Just when I thought the art of manners was lost, feeling despair over the rise in violence, watching rudeness on social media, as if it’s a source of pride, the opposite is shown. Manners are still alive and well!
It took going to Lee County, Alabama, home of the University of Auburn and Opelika to see this and it followed me all the way home. I was at the University to conduct a SAMHSA GAINS Center training and strategic planning on the diversion of people with mental health problems from the criminal justice system. A full range of professionals turned out – The Mayor of Opelika, The Dean of Auburn’s Liberal Arts College, Police Chiefs and officers, Judges, court personnel, mental health professionals, probation officers, Professors, and NAMI representatives. The amount of mutual respect this group of people showed one another was inspiring. And I experienced it outside that venue as well.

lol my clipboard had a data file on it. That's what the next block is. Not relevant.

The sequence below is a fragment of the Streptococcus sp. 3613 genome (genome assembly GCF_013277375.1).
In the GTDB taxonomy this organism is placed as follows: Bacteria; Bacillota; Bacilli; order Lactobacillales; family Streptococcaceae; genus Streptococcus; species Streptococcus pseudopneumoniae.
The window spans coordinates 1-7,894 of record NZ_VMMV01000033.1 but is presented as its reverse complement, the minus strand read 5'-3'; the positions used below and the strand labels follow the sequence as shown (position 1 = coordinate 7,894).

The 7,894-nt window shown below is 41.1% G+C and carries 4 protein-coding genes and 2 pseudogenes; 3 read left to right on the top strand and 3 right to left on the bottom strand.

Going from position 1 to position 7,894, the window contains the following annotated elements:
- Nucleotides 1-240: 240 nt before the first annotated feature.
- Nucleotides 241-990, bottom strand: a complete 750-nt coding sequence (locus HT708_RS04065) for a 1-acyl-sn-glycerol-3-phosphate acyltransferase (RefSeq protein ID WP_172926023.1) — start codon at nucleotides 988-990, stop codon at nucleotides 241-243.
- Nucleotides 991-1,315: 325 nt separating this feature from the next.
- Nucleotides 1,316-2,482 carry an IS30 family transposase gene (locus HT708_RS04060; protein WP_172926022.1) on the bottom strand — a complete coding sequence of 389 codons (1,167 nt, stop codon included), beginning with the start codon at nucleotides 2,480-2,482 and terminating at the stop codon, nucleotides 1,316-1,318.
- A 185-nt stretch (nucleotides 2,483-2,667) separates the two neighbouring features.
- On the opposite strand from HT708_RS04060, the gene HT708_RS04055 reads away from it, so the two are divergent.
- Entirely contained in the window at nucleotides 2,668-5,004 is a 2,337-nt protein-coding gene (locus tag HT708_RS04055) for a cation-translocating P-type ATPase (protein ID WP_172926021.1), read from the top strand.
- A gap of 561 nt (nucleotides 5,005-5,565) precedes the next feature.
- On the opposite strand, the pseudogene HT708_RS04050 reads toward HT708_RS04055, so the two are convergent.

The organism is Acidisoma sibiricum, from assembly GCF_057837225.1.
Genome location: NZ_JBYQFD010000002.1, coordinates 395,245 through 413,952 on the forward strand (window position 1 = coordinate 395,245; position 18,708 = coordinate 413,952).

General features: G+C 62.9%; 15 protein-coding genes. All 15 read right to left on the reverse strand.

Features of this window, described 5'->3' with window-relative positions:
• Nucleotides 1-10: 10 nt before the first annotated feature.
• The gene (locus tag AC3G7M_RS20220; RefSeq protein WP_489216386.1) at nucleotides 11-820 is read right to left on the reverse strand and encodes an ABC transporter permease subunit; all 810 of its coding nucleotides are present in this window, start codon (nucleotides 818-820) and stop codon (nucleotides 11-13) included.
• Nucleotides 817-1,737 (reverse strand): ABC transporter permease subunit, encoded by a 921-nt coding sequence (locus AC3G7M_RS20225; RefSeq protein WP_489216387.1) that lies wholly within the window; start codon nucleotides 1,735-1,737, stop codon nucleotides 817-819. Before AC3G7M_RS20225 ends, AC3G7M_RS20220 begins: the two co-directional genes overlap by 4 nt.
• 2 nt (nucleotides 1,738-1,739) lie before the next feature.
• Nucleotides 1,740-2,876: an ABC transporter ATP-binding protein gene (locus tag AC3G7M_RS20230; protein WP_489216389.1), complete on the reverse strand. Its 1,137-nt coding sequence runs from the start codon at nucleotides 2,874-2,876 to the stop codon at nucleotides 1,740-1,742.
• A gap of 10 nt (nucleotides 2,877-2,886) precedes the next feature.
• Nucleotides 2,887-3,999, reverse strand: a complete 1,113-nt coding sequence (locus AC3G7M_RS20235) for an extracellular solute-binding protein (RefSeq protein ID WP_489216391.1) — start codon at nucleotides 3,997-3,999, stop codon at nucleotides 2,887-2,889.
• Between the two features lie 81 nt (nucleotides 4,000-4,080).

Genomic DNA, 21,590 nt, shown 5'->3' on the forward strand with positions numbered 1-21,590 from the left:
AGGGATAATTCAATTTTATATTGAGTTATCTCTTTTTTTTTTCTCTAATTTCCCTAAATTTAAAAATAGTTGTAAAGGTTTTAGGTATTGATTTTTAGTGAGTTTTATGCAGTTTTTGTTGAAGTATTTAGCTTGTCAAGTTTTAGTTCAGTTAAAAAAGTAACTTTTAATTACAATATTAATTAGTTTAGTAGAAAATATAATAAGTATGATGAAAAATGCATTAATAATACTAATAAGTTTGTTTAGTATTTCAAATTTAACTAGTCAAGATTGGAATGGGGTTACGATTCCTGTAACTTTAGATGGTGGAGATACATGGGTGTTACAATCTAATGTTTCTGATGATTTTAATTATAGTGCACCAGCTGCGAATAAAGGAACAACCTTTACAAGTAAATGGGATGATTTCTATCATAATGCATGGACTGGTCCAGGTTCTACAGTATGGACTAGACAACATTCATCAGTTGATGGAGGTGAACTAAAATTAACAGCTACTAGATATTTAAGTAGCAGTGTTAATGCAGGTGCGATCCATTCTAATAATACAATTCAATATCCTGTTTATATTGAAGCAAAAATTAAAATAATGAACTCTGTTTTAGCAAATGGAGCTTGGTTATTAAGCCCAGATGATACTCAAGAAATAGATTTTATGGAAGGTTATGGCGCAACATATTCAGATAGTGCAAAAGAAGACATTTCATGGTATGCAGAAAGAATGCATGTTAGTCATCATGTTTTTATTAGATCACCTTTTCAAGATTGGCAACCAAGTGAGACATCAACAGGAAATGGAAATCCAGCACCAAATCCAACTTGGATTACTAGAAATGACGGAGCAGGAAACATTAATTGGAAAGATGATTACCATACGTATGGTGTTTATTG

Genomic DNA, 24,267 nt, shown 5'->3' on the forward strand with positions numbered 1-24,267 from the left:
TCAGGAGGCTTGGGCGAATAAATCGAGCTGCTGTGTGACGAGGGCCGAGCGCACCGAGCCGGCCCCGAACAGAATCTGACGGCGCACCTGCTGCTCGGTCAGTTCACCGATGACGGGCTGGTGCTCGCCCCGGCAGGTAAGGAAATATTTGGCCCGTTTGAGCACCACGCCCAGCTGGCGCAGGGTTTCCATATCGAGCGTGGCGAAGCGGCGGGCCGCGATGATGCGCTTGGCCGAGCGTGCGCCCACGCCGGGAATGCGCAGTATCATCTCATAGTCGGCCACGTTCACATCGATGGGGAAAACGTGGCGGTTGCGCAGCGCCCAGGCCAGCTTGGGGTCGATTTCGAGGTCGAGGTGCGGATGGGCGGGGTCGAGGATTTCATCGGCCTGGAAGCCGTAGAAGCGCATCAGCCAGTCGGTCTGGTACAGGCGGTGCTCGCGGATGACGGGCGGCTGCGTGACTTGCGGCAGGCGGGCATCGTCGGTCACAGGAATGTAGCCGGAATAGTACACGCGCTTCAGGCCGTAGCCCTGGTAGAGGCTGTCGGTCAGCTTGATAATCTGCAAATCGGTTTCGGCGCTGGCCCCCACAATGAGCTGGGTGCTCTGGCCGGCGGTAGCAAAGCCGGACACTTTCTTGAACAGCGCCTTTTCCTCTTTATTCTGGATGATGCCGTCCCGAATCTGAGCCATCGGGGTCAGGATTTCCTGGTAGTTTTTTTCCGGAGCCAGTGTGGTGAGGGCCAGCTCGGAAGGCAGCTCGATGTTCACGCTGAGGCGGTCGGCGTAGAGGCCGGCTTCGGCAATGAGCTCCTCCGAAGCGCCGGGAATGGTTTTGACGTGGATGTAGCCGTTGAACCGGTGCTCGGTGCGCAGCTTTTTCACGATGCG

Here’s what I noticed:
No Interrupted Conversations
Excited professionals, eager to get their point across, will interrupt and start talking before the speaker is through. It can be disrespectful. None of that happened!
Recognition and Compliments
People don’t always recognize their colleagues, much less those in other professions. I was awed to witness the exchange of compliments shared among this community. I told them that this spirit of collaboration and respect would surely make their plans for change successful.
Social Pleasantries, Please and Thank you
The South is famous for social pleasantries. From the training, to restaurants, to stores you’d hear; “Hello, how’re you doing, nice day isn’t it”? Please and thank you was in every transaction. But, when it was still present in several airports, I thought, hum, people are actually being nice to one another.
Traffic and Line Courtesy
There was no pushiness to get ahead, break in line on the road or airport. People readily let one another in on the road. In the airport, people asked if you were in line before moving in front of you. Courtesy was the norm.